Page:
Full Story

Thankfully, Mr. Winkler has a D after his name, otherwise this would be racist.
 
Feb 5, 2003
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With a stranger
#10
State Representative Ryan Winkler D-Minnesota responds to "racist" ruling by, well...



A Democratic lawmaker from Minnesota criticized Tuesday’s Supreme Court decision on the Voting Rights Act by calling Justice Clarence Thomas “Uncle Thomas,” then saying he didn’t know “Uncle Tom” was a racist epithet.
On his Twitter account Tuesday, state Rep. Ryan Winkler called the justices’ 5-4 ruling striking down a part of the law racist, and the work of “four accomplices to race discrimination and one Uncle Thomas.” Justice Thomas, who is black, was one of the five justices in the majority.

Full Story

Thankfully, Mr. Winkler has a D after his name, otherwise this would be racist.
If the idiot didn't know Uncle Tom was a racist term, why did he call him "Uncle" in the first place? That's one of the worst excuses I've ever heard for saying or doing something stupid.
 
Apr 30, 2011
35,357
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CLT
#11
State Representative Ryan Winkler D-Minnesota responds to "racist" ruling by, well...



A Democratic lawmaker from Minnesota criticized Tuesday’s Supreme Court decision on the Voting Rights Act by calling Justice Clarence Thomas “Uncle Thomas,” then saying he didn’t know “Uncle Tom” was a racist epithet.
On his Twitter account Tuesday, state Rep. Ryan Winkler called the justices’ 5-4 ruling striking down a part of the law racist, and the work of “four accomplices to race discrimination and one Uncle Thomas.” Justice Thomas, who is black, was one of the five justices in the majority.

Full Story

Thankfully, Mr. Winkler has a D after his name, otherwise this would be racist.
Clearly this was the work of hackers. :rolleyes:
 

KRSOne

Registered User
Dec 8, 2011
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#12
From reading tweets my understanding is that blacks don't have citizenship anymore and they are no longer allowed to vote. Is that what happened?
 

HandPanzer

Vergangenheitsbewältigung
May 30, 2013
46,306
42,021
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#13
From reading tweets my understanding is that blacks don't have citizenship anymore and they are no longer allowed to vote. Is that what happened?
Let's just say now that Supreme Court has ruled we don't have to rely on Eli Whitney any longer.
 

Guilty Spark

It's freeing and refreshing
May 4, 2005
6,355
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Long Island NY
#14
From reading tweets my understanding is that blacks don't have citizenship anymore and they are no longer allowed to vote. Is that what happened?
And the 'unemployment' rate for blacks is about to go back down to 0%
 

Begbie

Wackbag Generalissimo
Jul 21, 2003
17,913
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Wilmington, NC
#15
I love listening to dumbfuck democrats talk about SCOTUS and the right taking us back to the days of the Jim Crow Laws...as if they weren't the party of racial segregation, the KKK, and Jim Crow laws. So many misinformed dopes in this country.
 

Owenay

Those who fail to learn from history are doomed...
May 10, 2007
3,666
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#16
I love listening to dumbfuck democrats talk about SCOTUS and the right taking us back to the days of the Jim Crow Laws...as if they weren't the party of racial segregation, the KKK, and Jim Crow laws. So many misinformed dopes in this country.
Duh! Everybody knows the parties swapped sides sometime in the 60's.

Its amazing how impossible it is to convince these morons that granting someone special rights, privileges, and opportunities based solely on the color of their skin IS by definition racist. Just as infringing on someone's rights, privileges, and opportunities based solely on the color of their skin is racist.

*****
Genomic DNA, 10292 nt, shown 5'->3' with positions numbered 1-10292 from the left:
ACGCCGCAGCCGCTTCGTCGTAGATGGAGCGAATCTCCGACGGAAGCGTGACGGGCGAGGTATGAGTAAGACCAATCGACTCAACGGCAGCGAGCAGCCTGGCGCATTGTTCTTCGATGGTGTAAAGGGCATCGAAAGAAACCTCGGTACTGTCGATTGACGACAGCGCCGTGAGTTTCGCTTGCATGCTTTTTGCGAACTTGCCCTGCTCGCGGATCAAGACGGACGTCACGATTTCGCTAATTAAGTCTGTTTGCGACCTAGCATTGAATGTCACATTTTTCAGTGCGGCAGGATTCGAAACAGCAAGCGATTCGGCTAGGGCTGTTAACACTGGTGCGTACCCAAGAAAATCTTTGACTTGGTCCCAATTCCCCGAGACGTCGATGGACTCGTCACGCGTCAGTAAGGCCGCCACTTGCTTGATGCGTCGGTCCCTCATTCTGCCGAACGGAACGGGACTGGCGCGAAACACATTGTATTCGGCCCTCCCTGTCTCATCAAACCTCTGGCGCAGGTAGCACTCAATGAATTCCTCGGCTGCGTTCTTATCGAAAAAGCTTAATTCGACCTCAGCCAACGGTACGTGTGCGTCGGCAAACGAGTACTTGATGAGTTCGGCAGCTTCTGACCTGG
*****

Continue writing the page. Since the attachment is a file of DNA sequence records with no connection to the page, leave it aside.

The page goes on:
"I have a dream that my four little children will one day live in a nation where they will not be judged by the color of their skin, but by the content of their character."
~Martin Luther King Jr.

Crazy that in 2013 so many people on the Left would call great men like MLK an Uncle Tom.
 

OilyJillFart

Well-Lubed Member
Sep 26, 2008
2,869
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#17
"I have a dream that my four little children will one day live in a nation where they will not be judged by the color of their skin, but by the content of their character."
Little did he know how that character would evolve.
 

MalcomOopsGotShot

White House Spokesperson
May 23, 2013
494
269
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FBI Surveillance Van down the street
#19
If the idiot didn't know Uncle Tom was a racist term, why did he call him "Uncle" in the first place? That's one of the worst excuses I've ever heard for saying or doing something stupid.
It's becoming the most popular excuse for politicians who use twitter.

Cause you know, anything can be hacked.
 

MalcomOopsGotShot

White House Spokesperson
May 23, 2013
494
269
93
FBI Surveillance Van down the street
#20
Duh! Everybody knows the parties swapped sides sometime in the 60's.

Its amazing how impossible it is to convince these morons that granting someone special rights, privileges, and opportunities based solely on the color of their skin IS by definition racist. Just as infringing on someone's rights, privileges, and opportunities based solely on the color of their skin is racist.


~Martin Luther King Jr.

Crazy that in 2013 so many people on the Left would call great men like MLK an Uncle Tom.
Great avatar bro, they make a shirt like that?
 

LiddyRules

I'm Gonna Be The Bestest Pilot In The Whole Galaxy
Jun 1, 2005
141,639
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#23
Good little tweeters, tweeting exactly what their government and media tells them to.

Since thinking for yourself is so faux pas
I am quite fond of the people who opposed the tweeters making comments like "cheese doodles soda space ships." I mean, if the people against the tweeters are 100% free thinkers who don't have their opinions influenced by any sources, then at some people it has to devolve into nonsense just to prove how super amazing free thinkers they are. Why, they shan't follow anyone else's interpretation or thoughts on the issue!
 

MalcomOopsGotShot

White House Spokesperson
May 23, 2013
494
269
93
FBI Surveillance Van down the street
#24
I am quite fond of the people who opposed the tweeters making comments like "cheese doodles soda space ships." I mean, if the people against the tweeters are 100% free thinkers who don't have their opinions influenced by any sources, then at some people it has to devolve into nonsense just to prove how super amazing free thinkers they are. Why, they shan't follow anyone else's interpretation or thoughts on the issue!
Lol, nonsense like your entire post.
 

LiddyRules

I'm Gonna Be The Bestest Pilot In The Whole Galaxy
Jun 1, 2005
141,639
49,880
644
#25
Lol, nonsense like your entire post.
No, I'm with you. The people who agree with your point of view are all free thinkers and everyone else is sheeple. That's the only way the delusion works.